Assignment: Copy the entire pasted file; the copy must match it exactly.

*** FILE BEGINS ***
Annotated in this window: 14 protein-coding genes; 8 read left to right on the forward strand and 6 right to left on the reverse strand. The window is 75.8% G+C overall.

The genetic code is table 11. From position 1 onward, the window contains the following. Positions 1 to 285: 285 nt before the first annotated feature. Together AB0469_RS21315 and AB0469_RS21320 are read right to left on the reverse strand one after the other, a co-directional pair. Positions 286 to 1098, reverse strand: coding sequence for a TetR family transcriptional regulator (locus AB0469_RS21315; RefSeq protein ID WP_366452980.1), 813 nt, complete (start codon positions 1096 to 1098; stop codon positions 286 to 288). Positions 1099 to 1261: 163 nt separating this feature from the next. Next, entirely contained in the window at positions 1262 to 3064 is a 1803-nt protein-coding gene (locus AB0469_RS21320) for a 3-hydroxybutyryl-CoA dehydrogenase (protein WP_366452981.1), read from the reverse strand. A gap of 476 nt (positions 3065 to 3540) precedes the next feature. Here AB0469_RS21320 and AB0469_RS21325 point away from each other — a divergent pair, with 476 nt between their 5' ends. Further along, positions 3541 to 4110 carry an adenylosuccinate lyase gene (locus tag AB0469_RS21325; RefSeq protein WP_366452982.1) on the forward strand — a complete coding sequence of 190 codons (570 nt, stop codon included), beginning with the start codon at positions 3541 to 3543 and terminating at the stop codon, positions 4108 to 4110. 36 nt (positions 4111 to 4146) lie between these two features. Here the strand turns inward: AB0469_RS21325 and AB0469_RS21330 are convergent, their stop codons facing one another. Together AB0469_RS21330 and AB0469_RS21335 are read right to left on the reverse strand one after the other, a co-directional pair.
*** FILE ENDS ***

Annotated in this window: 14 protein-coding genes; 8 read left to right on the forward strand and 6 right to left on the reverse strand. The window is 75.8% G+C overall.

The genetic code is table 11. From position 1 onward, the window contains the following. Positions 1 to 285: 285 nt before the first annotated feature. Together AB0469_RS21315 and AB0469_RS21320 are read right to left on the reverse strand one after the other, a co-directional pair. Positions 286 to 1098, reverse strand: coding sequence for a TetR family transcriptional regulator (locus AB0469_RS21315; RefSeq protein ID WP_366452980.1), 813 nt, complete (start codon positions 1096 to 1098; stop codon positions 286 to 288). Positions 1099 to 1261: 163 nt separating this feature from the next. Next, entirely contained in the window at positions 1262 to 3064 is a 1803-nt protein-coding gene (locus AB0469_RS21320) for a 3-hydroxybutyryl-CoA dehydrogenase (protein WP_366452981.1), read from the reverse strand. A gap of 476 nt (positions 3065 to 3540) precedes the next feature. Here AB0469_RS21320 and AB0469_RS21325 point away from each other — a divergent pair, with 476 nt between their 5' ends. Further along, positions 3541 to 4110 carry an adenylosuccinate lyase gene (locus tag AB0469_RS21325; RefSeq protein WP_366452982.1) on the forward strand — a complete coding sequence of 190 codons (570 nt, stop codon included), beginning with the start codon at positions 3541 to 3543 and terminating at the stop codon, positions 4108 to 4110. 36 nt (positions 4111 to 4146) lie between these two features. Here the strand turns inward: AB0469_RS21325 and AB0469_RS21330 are convergent, their stop codons facing one another. Together AB0469_RS21330 and AB0469_RS21335 are read right to left on the reverse strand one after the other, a co-directional pair.